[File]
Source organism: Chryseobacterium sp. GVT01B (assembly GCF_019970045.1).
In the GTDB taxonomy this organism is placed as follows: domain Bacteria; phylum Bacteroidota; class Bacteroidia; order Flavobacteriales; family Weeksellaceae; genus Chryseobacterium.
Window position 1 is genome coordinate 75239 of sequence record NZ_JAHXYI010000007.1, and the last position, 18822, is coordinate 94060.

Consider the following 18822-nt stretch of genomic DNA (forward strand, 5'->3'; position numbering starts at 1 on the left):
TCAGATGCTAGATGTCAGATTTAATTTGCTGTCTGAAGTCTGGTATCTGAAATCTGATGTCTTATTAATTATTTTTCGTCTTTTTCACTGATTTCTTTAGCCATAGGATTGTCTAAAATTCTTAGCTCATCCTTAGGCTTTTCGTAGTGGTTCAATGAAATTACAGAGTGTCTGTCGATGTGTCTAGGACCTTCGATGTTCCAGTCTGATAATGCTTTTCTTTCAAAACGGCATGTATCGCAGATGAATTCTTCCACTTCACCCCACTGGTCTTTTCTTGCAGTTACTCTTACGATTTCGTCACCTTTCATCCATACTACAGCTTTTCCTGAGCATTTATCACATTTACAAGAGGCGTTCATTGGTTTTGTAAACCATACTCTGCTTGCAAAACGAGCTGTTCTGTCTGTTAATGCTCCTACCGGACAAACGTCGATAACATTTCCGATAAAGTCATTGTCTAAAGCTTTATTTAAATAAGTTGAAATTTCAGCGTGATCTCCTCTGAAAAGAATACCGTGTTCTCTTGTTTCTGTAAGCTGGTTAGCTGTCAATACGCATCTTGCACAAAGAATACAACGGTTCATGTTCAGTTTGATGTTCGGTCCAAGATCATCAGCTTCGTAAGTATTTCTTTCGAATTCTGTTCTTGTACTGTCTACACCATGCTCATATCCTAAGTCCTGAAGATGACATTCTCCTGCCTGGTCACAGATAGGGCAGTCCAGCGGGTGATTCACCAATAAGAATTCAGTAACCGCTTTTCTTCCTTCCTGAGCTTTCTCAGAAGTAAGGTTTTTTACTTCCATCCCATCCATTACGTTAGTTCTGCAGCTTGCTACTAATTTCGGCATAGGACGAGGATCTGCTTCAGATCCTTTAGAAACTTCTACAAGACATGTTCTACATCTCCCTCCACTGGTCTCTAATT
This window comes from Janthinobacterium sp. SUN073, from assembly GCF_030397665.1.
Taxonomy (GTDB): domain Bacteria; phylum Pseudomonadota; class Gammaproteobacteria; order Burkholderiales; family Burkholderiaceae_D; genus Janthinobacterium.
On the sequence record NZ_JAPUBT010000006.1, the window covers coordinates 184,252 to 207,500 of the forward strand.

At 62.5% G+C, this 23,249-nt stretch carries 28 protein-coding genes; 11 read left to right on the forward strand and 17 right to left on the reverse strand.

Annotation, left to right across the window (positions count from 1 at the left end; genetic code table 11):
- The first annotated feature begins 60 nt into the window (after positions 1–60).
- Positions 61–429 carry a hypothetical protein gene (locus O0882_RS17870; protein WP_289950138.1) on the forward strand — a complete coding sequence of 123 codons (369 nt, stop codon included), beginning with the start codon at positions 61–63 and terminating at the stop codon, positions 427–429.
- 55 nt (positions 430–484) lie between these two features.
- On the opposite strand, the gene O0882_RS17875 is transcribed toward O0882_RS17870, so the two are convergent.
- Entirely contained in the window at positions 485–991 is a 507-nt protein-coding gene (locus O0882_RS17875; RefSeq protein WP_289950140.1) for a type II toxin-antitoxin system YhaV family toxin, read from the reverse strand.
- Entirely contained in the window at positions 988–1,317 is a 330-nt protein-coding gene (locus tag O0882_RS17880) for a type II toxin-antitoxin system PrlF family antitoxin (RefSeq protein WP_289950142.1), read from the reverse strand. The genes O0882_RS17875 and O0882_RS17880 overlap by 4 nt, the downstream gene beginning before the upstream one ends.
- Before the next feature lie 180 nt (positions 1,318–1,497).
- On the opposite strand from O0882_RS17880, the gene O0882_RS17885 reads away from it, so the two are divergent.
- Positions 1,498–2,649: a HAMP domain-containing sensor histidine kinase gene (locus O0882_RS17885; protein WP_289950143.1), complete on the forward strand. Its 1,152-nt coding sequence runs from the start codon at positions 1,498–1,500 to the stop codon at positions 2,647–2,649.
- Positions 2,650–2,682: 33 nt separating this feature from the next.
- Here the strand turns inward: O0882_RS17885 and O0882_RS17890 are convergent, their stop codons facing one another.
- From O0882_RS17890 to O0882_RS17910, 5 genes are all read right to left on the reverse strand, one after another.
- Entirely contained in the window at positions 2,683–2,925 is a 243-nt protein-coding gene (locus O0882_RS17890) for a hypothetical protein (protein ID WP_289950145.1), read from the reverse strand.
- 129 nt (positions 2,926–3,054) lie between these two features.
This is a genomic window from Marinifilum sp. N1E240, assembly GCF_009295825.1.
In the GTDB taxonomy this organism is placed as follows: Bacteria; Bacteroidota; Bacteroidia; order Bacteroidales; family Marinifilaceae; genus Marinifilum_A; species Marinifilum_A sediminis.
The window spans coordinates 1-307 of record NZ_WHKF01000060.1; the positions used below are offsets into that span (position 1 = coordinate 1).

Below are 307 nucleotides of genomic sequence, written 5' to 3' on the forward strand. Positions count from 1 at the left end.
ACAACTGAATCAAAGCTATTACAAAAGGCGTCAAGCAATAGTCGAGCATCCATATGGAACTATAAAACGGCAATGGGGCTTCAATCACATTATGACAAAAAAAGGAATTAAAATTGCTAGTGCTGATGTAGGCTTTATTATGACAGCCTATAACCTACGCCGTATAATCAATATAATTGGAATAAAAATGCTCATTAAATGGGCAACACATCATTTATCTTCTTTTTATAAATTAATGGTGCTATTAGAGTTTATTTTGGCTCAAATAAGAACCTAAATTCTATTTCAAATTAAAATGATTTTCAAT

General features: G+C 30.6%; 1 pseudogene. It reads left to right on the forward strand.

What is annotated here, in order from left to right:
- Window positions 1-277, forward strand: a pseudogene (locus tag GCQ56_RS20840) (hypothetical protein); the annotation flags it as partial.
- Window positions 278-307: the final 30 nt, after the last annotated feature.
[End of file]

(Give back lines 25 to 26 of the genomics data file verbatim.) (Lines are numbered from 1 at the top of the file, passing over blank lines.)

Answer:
This is a genomic window from Marinifilum sp. N1E240, assembly GCF_009295825.1.
In the GTDB taxonomy this organism is placed as follows: Bacteria; Bacteroidota; Bacteroidia; order Bacteroidales; family Marinifilaceae; genus Marinifilum_A; species Marinifilum_A sediminis.